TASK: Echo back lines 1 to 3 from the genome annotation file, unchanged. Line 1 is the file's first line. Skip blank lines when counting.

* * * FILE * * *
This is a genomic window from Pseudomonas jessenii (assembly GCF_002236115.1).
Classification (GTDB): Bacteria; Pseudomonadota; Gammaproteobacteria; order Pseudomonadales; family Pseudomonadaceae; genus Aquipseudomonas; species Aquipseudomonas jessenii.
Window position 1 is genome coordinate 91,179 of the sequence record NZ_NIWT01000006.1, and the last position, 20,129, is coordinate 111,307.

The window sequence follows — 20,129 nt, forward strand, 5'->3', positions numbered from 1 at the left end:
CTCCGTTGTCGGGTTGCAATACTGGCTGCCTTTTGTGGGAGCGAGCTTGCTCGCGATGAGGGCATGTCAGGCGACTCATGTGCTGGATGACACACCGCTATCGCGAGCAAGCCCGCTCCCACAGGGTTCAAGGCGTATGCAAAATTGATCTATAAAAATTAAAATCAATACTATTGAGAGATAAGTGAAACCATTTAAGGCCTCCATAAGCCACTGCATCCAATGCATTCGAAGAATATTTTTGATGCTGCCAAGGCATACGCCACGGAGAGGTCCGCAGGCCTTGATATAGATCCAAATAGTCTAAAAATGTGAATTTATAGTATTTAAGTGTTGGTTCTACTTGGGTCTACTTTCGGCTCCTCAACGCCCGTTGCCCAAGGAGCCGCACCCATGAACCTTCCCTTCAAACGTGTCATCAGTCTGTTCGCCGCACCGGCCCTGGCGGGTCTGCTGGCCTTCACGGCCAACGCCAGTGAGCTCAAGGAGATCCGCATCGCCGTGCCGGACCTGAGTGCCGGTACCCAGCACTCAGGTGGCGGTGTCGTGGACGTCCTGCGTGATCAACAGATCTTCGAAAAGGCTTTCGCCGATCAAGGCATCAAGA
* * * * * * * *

This is a genomic window from Pseudomonas jessenii (assembly GCF_002236115.1).
Classification (GTDB): Bacteria; Pseudomonadota; Gammaproteobacteria; order Pseudomonadales; family Pseudomonadaceae; genus Aquipseudomonas; species Aquipseudomonas jessenii.
Window position 1 is genome coordinate 91,179 of the sequence record NZ_NIWT01000006.1, and the last position, 20,129, is coordinate 111,307.